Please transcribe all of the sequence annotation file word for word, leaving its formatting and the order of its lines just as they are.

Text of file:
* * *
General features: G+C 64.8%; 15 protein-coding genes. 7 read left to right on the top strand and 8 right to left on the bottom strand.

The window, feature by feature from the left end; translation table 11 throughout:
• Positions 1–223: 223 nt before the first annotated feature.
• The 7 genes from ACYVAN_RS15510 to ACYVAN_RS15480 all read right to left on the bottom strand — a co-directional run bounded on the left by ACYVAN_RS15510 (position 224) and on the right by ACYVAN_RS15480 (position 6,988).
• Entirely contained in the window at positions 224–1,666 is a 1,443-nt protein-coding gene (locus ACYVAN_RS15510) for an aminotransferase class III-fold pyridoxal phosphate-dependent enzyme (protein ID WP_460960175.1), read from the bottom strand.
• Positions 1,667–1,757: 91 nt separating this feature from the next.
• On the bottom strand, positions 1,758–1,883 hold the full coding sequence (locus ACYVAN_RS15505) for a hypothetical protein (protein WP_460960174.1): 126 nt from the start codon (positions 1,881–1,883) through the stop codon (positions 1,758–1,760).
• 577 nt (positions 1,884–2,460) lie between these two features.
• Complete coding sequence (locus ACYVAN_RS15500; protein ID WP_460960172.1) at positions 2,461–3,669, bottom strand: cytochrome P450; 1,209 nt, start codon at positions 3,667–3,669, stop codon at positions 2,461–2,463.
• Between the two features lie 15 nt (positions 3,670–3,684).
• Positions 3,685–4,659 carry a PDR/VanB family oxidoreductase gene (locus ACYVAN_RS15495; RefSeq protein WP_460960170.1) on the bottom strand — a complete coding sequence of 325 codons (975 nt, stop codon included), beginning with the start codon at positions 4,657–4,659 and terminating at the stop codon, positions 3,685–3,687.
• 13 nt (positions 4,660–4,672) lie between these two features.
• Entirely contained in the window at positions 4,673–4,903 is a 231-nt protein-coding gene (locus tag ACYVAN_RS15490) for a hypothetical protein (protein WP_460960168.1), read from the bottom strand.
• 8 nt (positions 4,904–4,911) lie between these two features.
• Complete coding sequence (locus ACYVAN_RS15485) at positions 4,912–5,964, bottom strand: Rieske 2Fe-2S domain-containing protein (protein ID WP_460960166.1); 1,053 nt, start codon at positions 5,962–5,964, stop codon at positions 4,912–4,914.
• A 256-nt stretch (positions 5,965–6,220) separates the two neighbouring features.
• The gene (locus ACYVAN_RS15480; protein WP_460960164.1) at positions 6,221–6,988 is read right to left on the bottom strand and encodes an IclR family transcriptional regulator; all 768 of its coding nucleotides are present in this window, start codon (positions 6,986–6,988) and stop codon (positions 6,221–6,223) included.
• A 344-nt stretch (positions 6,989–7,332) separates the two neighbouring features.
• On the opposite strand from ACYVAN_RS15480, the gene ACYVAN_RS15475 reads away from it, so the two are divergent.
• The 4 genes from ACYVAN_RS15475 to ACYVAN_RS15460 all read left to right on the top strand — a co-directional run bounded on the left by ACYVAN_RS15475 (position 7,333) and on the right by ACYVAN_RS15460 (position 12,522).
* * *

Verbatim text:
General features: G+C 64.8%; 15 protein-coding genes. 7 read left to right on the top strand and 8 right to left on the bottom strand.

The window, feature by feature from the left end; translation table 11 throughout:
• Positions 1–223: 223 nt before the first annotated feature.
• The 7 genes from ACYVAN_RS15510 to ACYVAN_RS15480 all read right to left on the bottom strand — a co-directional run bounded on the left by ACYVAN_RS15510 (position 224) and on the right by ACYVAN_RS15480 (position 6,988).
• Entirely contained in the window at positions 224–1,666 is a 1,443-nt protein-coding gene (locus ACYVAN_RS15510) for an aminotransferase class III-fold pyridoxal phosphate-dependent enzyme (protein ID WP_460960175.1), read from the bottom strand.
• Positions 1,667–1,757: 91 nt separating this feature from the next.
• On the bottom strand, positions 1,758–1,883 hold the full coding sequence (locus ACYVAN_RS15505) for a hypothetical protein (protein WP_460960174.1): 126 nt from the start codon (positions 1,881–1,883) through the stop codon (positions 1,758–1,760).
• 577 nt (positions 1,884–2,460) lie between these two features.
• Complete coding sequence (locus ACYVAN_RS15500; protein ID WP_460960172.1) at positions 2,461–3,669, bottom strand: cytochrome P450; 1,209 nt, start codon at positions 3,667–3,669, stop codon at positions 2,461–2,463.
• Between the two features lie 15 nt (positions 3,670–3,684).
• Positions 3,685–4,659 carry a PDR/VanB family oxidoreductase gene (locus ACYVAN_RS15495; RefSeq protein WP_460960170.1) on the bottom strand — a complete coding sequence of 325 codons (975 nt, stop codon included), beginning with the start codon at positions 4,657–4,659 and terminating at the stop codon, positions 3,685–3,687.
• 13 nt (positions 4,660–4,672) lie between these two features.
• Entirely contained in the window at positions 4,673–4,903 is a 231-nt protein-coding gene (locus tag ACYVAN_RS15490) for a hypothetical protein (protein WP_460960168.1), read from the bottom strand.
• 8 nt (positions 4,904–4,911) lie between these two features.
• Complete coding sequence (locus ACYVAN_RS15485) at positions 4,912–5,964, bottom strand: Rieske 2Fe-2S domain-containing protein (protein ID WP_460960166.1); 1,053 nt, start codon at positions 5,962–5,964, stop codon at positions 4,912–4,914.
• A 256-nt stretch (positions 5,965–6,220) separates the two neighbouring features.
• The gene (locus ACYVAN_RS15480; protein WP_460960164.1) at positions 6,221–6,988 is read right to left on the bottom strand and encodes an IclR family transcriptional regulator; all 768 of its coding nucleotides are present in this window, start codon (positions 6,986–6,988) and stop codon (positions 6,221–6,223) included.
• A 344-nt stretch (positions 6,989–7,332) separates the two neighbouring features.
• On the opposite strand from ACYVAN_RS15480, the gene ACYVAN_RS15475 reads away from it, so the two are divergent.
• The 4 genes from ACYVAN_RS15475 to ACYVAN_RS15460 all read left to right on the top strand — a co-directional run bounded on the left by ACYVAN_RS15475 (position 7,333) and on the right by ACYVAN_RS15460 (position 12,522).